Firstly, thanks to Fuji’s pretty small lineup, I didn’t really have a whole lot of choice. I sold my X-E4 a bit rashly and, initially, planned on buying an X-T4. Before pulling the trigger, though, I realized that I didn’t really want an X-T4. Mirrorless cameras these days all seem to want to do everything for everyone, and the result is they’re becoming homogenized. IBIS is quickly becoming a minimum requirement even in enthusiast bodies, despite it being unnecessary for many people. AF systems are so good now as to practically take all the work out of focusing. They’re all even starting to look and behave the same. It’s boring.

My X-E4 was an antidote to that — it was a difficult camera to use, and the entire reason for buying it was to strip back from the mundane, cookie-cutter experience of using my Sony A7 III and make photography challenging and enjoyable again. An X-T4 or X-T5 would be like going back to my Sony, so my only real choice was the X-Pro3. But that’s not to say it was a difficult choice — I’m not ashamed to admit that I was swayed heavily by the X-Pro3’s gorgeous rangefinder aesthetic. Like the X-E4, the X-Pro3 makes me want to pick it up and hold it, which in turn makes me want to take photos with it. 

It’s also not a choice I regret. The X-Pro3 produces fantastic images, is built like a tank (until its shutter button or screen breaks, of course) and handles excellently in street usage, even with bulkier lenses.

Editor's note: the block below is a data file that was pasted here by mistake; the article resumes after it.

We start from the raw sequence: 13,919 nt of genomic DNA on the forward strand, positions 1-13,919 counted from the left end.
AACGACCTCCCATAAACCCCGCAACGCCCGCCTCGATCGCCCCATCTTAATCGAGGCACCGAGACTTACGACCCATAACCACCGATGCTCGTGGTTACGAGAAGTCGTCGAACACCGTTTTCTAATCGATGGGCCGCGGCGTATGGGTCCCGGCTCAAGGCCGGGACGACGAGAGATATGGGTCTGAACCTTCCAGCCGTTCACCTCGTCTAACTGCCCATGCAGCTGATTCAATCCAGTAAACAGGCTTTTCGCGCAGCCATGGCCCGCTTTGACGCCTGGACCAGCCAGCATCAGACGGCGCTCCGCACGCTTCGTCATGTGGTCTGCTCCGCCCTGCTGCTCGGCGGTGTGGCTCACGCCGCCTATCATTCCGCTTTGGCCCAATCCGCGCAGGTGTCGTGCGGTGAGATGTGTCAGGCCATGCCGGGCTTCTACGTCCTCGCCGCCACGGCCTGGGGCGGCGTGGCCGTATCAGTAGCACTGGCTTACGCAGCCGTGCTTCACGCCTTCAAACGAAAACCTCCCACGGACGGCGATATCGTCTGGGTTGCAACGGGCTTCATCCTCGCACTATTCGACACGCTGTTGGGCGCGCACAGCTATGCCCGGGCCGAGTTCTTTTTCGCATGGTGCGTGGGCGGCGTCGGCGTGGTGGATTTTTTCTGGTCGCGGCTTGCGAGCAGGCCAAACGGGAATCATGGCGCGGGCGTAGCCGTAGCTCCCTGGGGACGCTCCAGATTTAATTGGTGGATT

You buy the X-Pro3 with your heart, not your head, so it doesn’t have to make sense. It’s like a classic car — you know it’s going to break both the bank and itself, likely within a month of you getting it, but it’s worth the risk simply because you like it. 

However, just like the old cars I’ve owned over the years, when people ask me whether they should buy one themselves, my answer is always the same: absolutely not.

Peter Wolinski
Reviews Editor

Peter is Reviews Editor at Tom's Guide. As a writer, he covers topics including tech, photography, gaming, hardware, motoring and food & drink. Outside of work, he's an avid photographer, specialising in architectural and portrait photography. When he's not snapping away on his beloved Fujifilm camera, he can usually be found telling everyone about his greyhounds, riding his motorcycle, squeezing as many FPS as possible out of PC games, and perfecting his espresso shots.